Share prices of retail landlords in Australia have suffered great weakness, and this has created value traps, suggests Citi. It is the analysts' conclusion retail rent growth will be "lower for longer". The implications for valuations will be significant.

Citi's latest sector update contains seven ASX-listed retail landlords, of which three are Sell rated; Abacus Property ((ABP)), BWP Trust ((BWP)) and Shopping Centres Australasia Property Group ((SCP)). Two other ones are Neutral rated; Charter Hall Retail ((CQR)) and Scentre Group ((SCG)).

The two remaining -GPT ((GPT)) and Vicinity Centres ((VCX))- are Buy rated. GPT because it owns plenty of non-retail assets and Vicinity because it remains attractively priced, with a high and sustainable yield in excess of 6%.

When it comes to exposure to AREITs in general, Citi clearly prefers non-retail exposure, as shown by Buy ratings for Goodman Group ((GMG)), Charter Hall ((CHC)) and Investa Office ((IOF)).


Short term, analysts at stockbroker Morgans believe overall trading conditions for retailers have softened in September/October which is disappointing given the reprieve seen in May and June. Given Amazon is yet to start operating from Australian soil, and retailers are likely to reinvest in additional protection in the meantime, Morgans believes the outlook for the sector in general looks benign.

There are some pockets of strength and Morgans cites Lovisa ((LOV)), Adairs ((ADH)), Bapcor ((BAP)), Apollo Tourism and Leisure ((ATL)) and Super Retail's ((SUL)) automotive operations. But when it comes to picking sector favourites, the stockbroker only puts forward three names: Apollo Tourism and Leisure, Bapcor and Baby Bunting ((BBN)).


Talking about "structural"; Morgan Stanley is convinced recent government initiatives to bend the negative trend in private health insurance is going to fail miserably. Declining participation is here to stay, predict the analysts, with falling rebates, discretionary incomes and affordability all pointing into this direction.

Underpinning this view is the stockbroker's own Macro team's forecast for discretionary income growth in Australia to decline to 0.7% in 2018. Not yet negative, but is anyone going to notice the difference? The analysts are anticipating premium increases of up to 5% next year. A survey of 1800 mortgagees indicated Australians are more likely to cut down on health insurance than on motor or life insurance.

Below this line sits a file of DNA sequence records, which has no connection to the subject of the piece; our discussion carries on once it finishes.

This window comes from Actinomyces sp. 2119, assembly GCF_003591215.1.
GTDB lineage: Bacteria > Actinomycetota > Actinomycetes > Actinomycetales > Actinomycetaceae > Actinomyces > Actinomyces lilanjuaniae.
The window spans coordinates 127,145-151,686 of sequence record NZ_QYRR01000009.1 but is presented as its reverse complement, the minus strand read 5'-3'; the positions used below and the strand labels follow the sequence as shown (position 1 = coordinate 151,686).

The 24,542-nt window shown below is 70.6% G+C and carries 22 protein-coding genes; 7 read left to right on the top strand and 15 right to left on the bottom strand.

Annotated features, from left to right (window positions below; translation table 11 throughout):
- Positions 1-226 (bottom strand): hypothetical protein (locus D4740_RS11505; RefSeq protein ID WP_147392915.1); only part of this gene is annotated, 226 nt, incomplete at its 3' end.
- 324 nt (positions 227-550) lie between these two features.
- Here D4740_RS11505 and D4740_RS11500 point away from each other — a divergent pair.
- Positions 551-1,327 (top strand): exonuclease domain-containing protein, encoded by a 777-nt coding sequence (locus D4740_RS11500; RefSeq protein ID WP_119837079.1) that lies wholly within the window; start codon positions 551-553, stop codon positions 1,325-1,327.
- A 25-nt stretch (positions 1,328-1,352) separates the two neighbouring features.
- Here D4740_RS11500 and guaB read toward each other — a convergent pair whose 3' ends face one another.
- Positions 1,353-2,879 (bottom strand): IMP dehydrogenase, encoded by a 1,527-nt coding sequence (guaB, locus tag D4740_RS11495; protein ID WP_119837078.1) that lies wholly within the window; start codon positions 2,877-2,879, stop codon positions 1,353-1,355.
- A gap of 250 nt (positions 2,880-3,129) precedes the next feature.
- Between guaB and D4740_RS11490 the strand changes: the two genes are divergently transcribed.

Little surprise then, both nib ((NHF)) and Medibank Private ((MPL)) are rated Underweight with negative margin pressure cited as one key concern.


Equity strategists at Credit Suisse have now added CSL ((CSL)) to their selection of "Australia Top Picks". The list now contains 16 names, of which two are included for negative reasons (i.e. to go "short"). Those two are APA ((APA)) and IDP Education ((IEL)).


Canaccord Genuity's Australia Focus List has been updated too and it now comprises the following ten stocks:

-BSA Ltd ((BSA))
-Catapult ((CAT))
-Credit Corp ((CCP))
-Dreamscape Networks ((DN8))
-Galaxy Resources ((GXY))
-Impedimed ((IPD))
-Macquarie Telecom ((MAQ))
-Northern Star ((NST))
-Redbubble ((RBL))
-Speedcast International ((SDA))

An Evening With Rudi In November

The idea is to enjoy a nice meal, have a few drinks, meet some interesting fellow-investors and -the cherry on the cake- have myself sitting around the table, explaining my insights and views on the local economy, interest rates, what stocks to avoid and what the future possibly might bring in 2018, and beyond.

The place of action is The Bellevue Hotel in Sydney's Paddington, on 22nd November. Tickets are limited and expected to sell out, so no more time left for procrastination. You can still secure your presence via the following link:

Rudi On BoardRoom.Media (Updated)

Audio interview from Tuesday:

2016 – L'Année Extraordinaire

It was quite the exceptional year, 2016, and I did grab the opportunity to write down my observations and offer investors today the opportunity to look back, relive the moments and draw some hard conclusions about investing in the world today.